MILWAUKEE -- Almost three-quarters of U.S. adults, or nearly 171 million people, read a newspaper -- print or online -- during the past week, according to a new study by Scarborough Research.
The audience ratings measurement service for the newspaper industry examined newspaper readership in its recently released Scarborough USA+Study. That study captures media patterns and other consumer behaviors of adults across the country. The data analysis indicates that newspapers are still read in print or online by a critical mass of adults in the U.S. on a daily and weekly basis.
"While our data does show that print newspaper readership is slowly declining, it also illustrates that reports about the pending death of the newspaper industry are not supported by audience data," said Gary Meo, Scarborough Research's senior vice president of print and digital media services. "Given the fragmentation of media choices, printed newspapers are holding onto their audiences relatively well, and this is refreshing news."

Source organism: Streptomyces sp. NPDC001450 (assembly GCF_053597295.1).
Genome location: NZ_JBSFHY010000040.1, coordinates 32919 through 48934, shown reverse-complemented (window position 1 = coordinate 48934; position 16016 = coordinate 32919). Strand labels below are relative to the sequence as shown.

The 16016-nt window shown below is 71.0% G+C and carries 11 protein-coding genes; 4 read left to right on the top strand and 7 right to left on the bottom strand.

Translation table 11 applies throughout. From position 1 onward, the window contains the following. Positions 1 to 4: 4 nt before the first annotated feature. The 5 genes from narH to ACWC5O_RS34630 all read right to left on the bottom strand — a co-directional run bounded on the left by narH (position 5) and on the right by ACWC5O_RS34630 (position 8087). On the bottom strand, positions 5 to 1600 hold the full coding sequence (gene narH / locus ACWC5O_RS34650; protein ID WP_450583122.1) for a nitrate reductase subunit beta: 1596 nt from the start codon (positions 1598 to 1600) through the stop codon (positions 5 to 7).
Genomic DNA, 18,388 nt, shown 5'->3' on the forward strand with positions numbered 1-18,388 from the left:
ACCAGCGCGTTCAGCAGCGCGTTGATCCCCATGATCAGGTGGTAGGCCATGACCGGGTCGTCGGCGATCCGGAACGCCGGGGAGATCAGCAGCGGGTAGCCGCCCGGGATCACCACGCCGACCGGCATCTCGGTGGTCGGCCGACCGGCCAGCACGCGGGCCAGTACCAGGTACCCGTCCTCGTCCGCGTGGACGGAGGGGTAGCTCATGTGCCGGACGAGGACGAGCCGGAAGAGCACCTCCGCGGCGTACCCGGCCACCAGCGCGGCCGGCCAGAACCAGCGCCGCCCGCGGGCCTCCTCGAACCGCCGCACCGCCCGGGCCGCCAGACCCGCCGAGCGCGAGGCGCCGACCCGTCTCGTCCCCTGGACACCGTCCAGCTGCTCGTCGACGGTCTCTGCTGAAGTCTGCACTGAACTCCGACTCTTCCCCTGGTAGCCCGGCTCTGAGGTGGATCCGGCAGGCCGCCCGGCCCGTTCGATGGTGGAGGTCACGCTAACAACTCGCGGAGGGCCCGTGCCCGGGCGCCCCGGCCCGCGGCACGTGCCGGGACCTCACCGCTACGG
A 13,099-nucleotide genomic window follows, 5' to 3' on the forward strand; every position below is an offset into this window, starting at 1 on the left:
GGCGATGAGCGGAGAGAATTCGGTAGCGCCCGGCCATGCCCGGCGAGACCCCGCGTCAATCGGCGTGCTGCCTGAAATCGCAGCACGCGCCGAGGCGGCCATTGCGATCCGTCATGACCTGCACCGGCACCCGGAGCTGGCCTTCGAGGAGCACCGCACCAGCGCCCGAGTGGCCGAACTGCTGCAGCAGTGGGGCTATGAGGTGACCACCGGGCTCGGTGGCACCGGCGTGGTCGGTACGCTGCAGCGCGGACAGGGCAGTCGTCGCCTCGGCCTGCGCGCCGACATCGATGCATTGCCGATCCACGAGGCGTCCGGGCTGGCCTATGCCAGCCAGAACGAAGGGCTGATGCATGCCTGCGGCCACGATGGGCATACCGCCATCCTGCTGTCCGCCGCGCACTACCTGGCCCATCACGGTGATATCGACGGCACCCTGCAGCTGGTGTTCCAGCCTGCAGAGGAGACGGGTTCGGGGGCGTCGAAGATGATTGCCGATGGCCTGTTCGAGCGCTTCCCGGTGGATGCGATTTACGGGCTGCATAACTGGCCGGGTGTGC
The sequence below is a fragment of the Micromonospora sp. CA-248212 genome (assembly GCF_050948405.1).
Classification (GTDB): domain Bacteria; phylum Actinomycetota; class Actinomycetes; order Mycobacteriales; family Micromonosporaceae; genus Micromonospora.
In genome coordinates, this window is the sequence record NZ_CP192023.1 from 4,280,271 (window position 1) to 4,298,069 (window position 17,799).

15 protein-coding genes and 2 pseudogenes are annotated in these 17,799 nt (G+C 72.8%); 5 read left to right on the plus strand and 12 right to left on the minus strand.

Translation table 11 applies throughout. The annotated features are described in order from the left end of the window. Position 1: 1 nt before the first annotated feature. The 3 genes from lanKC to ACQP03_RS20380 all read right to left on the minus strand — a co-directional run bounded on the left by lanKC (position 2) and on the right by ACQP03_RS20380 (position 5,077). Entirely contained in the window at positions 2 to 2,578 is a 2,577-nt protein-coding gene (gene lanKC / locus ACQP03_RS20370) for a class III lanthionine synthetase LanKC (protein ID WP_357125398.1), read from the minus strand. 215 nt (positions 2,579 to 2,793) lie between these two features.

The analysis of Scarborough audience data not only indicated that newspapers are being read by a majority of adults in print and online, but also that these audiences are made up of educated, affluent readers. It found that:
-- 79 percent of adults employed in white-collar positions read a newspaper in print or online.
-- 82 percent of adults with household incomes of $100,000 or more read a newspaper in print or online.
-- 84 percent of adults who are college graduates or who have advanced degrees read a printed newspaper in print or online.
The Scarborough comes just weeks after numbers from the industry's Audit Bureau of Circulations found that many major newspapers around the country reported significant declines in circulation.